BACKGROUND: The Breast and Ovarian Analysis of Disease Incidence and Carrier Estimation Algorithm (BOADICEA) is a risk prediction model that is used to compute probabilities of carrying mutations in the high-risk breast and ovarian cancer susceptibility genes BRCA1 and BRCA2, and to estimate the future risks of developing breast or ovarian cancer. In this paper, we describe updates to the BOADICEA model that extend its capabilities, make it easier to use in a clinical setting and yield more accurate predictions.
METHODS: We describe: (1) updates to the statistical model to include cancer incidences from multiple populations; (2) updates to the distributions of tumour pathology characteristics using new data on BRCA1 and BRCA2 mutation carriers and women with breast cancer from the general population; (3) improvements to the computational efficiency of the algorithm so that risk calculations now run substantially faster; and (4) updates to the model's web interface to accommodate these new features and to make it easier to use in a clinical setting.
RESULTS: We present results derived using the updated model, and demonstrate that the changes have a significant impact on risk predictions.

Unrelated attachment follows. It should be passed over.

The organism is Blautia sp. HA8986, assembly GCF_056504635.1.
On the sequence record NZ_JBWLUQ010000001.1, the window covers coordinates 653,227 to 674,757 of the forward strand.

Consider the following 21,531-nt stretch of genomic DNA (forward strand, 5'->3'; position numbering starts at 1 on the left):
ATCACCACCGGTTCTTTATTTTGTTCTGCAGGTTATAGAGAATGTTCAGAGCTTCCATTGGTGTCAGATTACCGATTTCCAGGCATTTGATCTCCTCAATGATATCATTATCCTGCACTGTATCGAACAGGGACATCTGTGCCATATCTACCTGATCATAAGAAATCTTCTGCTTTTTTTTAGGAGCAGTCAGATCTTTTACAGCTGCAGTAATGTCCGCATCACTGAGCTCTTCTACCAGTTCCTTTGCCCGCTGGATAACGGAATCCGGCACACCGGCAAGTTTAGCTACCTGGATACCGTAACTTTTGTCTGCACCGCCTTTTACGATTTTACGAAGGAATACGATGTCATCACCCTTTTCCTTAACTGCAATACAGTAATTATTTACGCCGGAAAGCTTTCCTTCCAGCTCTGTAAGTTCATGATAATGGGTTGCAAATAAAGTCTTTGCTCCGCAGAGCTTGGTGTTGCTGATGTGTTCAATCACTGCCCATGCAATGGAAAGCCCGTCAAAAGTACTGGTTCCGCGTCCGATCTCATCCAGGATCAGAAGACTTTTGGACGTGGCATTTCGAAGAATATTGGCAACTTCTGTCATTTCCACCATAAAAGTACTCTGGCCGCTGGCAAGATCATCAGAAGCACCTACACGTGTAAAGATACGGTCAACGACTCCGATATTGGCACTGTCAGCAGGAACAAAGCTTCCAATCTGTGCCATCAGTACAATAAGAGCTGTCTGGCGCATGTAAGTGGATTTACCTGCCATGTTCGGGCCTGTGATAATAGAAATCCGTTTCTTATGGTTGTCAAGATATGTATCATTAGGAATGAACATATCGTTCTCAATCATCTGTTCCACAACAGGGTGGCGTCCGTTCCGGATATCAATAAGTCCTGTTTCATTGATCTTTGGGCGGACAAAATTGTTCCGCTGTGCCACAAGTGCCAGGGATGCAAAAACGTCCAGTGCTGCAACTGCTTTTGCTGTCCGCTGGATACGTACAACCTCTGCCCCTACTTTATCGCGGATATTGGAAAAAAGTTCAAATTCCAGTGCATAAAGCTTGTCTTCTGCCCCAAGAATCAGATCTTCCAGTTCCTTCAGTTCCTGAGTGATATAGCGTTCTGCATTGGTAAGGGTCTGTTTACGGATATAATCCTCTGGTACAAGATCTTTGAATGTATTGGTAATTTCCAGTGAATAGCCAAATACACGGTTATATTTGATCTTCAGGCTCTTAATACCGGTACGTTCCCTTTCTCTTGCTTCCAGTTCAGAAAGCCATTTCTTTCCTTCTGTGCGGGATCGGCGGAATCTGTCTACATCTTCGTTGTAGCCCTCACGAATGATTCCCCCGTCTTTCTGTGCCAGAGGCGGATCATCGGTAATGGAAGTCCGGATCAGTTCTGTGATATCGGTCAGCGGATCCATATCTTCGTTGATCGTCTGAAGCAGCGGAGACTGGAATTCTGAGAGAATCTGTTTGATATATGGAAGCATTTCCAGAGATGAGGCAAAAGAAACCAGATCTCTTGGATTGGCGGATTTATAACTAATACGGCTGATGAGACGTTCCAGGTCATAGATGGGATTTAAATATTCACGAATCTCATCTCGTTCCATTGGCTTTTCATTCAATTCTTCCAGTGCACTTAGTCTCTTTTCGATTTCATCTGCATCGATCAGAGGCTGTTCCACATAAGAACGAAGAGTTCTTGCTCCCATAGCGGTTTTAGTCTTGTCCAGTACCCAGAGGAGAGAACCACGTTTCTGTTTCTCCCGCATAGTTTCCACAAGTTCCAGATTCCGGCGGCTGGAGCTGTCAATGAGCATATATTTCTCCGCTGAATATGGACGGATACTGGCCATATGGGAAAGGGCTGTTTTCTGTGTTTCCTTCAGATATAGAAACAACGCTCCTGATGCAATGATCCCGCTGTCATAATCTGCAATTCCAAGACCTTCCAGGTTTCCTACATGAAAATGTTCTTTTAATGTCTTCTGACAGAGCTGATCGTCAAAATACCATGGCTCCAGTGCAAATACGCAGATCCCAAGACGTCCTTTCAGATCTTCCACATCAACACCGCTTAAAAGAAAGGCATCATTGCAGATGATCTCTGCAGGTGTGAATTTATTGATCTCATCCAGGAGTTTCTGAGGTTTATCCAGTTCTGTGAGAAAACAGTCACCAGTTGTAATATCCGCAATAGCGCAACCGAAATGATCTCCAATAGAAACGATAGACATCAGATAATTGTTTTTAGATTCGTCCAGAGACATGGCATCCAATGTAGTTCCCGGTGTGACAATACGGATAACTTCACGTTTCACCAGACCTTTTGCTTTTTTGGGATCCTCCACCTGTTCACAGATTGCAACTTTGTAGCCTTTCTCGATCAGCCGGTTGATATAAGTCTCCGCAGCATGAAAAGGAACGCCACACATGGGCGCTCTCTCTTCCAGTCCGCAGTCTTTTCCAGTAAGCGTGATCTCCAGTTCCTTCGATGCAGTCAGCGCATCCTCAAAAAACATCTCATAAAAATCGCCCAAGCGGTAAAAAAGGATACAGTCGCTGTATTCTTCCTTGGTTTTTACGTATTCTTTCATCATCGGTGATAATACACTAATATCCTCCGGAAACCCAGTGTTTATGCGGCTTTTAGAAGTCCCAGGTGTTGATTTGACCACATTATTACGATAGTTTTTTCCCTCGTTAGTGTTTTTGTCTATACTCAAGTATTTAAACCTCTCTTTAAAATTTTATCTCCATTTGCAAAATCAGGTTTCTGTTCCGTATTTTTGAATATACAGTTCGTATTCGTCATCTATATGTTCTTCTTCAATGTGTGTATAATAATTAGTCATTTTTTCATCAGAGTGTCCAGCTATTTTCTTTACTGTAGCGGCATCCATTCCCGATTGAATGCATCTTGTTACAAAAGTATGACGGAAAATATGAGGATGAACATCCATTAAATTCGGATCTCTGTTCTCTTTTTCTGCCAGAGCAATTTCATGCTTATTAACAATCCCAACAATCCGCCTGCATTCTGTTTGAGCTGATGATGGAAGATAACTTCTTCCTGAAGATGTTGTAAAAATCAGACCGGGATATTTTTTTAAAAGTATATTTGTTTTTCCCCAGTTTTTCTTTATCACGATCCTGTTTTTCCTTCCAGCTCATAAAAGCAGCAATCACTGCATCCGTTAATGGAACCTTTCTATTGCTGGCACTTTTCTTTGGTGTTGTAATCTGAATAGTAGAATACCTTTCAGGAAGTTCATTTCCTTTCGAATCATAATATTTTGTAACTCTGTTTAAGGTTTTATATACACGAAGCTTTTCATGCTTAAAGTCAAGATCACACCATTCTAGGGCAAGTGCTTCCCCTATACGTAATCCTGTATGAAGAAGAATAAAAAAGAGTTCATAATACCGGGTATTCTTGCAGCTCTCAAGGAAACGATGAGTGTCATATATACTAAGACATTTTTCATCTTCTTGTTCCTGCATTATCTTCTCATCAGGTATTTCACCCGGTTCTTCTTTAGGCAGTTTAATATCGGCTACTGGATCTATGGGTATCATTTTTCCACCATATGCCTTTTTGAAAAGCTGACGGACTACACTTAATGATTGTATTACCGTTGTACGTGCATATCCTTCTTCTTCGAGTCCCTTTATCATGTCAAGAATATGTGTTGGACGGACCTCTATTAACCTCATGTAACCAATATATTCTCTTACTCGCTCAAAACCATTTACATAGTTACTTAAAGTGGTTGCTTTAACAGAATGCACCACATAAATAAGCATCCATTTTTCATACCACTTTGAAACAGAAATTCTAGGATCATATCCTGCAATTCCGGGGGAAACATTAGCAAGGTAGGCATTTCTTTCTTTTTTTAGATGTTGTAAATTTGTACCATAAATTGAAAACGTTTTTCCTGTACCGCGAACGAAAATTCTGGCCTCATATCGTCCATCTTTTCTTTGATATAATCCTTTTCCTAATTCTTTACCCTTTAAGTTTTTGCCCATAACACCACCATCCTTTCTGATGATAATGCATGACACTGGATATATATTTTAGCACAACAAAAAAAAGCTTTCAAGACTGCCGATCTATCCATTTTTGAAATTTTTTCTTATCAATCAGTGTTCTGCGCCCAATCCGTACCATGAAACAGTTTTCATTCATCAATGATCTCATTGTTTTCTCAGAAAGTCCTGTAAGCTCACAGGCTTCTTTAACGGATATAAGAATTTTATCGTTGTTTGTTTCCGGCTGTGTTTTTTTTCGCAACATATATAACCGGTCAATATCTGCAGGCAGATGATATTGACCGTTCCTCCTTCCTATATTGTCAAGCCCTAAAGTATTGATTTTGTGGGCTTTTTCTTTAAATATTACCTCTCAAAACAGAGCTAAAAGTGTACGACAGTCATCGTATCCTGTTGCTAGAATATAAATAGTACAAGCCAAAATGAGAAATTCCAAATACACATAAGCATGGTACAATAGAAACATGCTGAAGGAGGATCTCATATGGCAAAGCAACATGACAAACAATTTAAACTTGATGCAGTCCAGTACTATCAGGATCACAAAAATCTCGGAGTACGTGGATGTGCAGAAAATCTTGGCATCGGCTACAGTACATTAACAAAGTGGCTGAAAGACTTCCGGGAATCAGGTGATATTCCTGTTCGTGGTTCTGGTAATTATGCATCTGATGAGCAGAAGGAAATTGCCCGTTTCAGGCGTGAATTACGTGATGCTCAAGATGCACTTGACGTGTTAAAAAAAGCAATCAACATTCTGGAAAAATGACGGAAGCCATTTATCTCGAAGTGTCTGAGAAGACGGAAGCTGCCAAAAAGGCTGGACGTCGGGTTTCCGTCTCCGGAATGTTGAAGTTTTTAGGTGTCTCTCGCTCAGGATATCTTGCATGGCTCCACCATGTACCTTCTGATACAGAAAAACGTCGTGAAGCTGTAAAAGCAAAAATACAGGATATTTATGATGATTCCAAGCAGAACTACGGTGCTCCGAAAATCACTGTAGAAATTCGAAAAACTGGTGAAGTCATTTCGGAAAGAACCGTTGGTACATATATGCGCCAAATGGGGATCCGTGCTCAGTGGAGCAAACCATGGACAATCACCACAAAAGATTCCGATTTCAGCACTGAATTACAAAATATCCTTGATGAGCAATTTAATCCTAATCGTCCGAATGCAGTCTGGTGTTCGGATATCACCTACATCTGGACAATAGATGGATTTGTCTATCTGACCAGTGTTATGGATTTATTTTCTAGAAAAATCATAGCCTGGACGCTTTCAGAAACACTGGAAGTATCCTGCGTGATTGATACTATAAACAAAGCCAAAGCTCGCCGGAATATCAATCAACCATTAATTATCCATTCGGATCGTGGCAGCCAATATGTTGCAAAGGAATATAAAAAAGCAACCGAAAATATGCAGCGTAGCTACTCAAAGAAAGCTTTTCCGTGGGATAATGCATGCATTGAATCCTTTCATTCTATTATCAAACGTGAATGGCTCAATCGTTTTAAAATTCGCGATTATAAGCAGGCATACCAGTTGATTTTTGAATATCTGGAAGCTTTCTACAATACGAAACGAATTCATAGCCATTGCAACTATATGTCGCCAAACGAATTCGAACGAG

CONCLUSION: All updates have been implemented in a new version of the BOADICEA web interface that is now available for general use:

Related: Breast Cancer

Bouchardy C, Rapiti E, Fioretta G, et al.
Impact of family history of breast cancer on tumour characteristics, treatment, risk of second cancer and survival among men with breast cancer.
Swiss Med Wkly. 2013; 143:w13879 [PubMed] Related Publications
BACKGROUND: Male breast cancer patients have a higher risk of developing a second primary cancer, but whether this risk differs according to the family history of breast or ovarian cancers remains to be elucidated. We aimed to determine the effect of a positive family history among men diagnosed with breast cancer on tumour characteristics, treatment, second cancer occurrence and overall survival.
METHODS: We included 46 patients with known information on the family history of breast or ovarian cancer recorded at the Geneva Cancer Registry between 1970 and 2009. We compared patients with and without a family history with chi-square of heterogeneity, risk of second cancer with standardised incidence ratios (SIRs), and overall survival by Kaplan-Meier methods.
RESULTS: Approximately 20% of men with breast cancer had a positive family history. No differences were observed between men with and without familial risk except that patients with increased risk were more likely to receive radiotherapy and hormone therapy when compared with patients without familial risk. This more complete therapy is likely to be explained by the heightened awareness of cancer treatment among breast cancer patients with affected family members. Six men developed a second cancer. SIRs for second cancer were not significantly increased among patients with or without familial risk (1.93, 95% confidence interval [CI] 0.23-6.97 and 1.04, 95% CI 0.28-2.66, respectively). Overall survival was not significantly different between the two groups.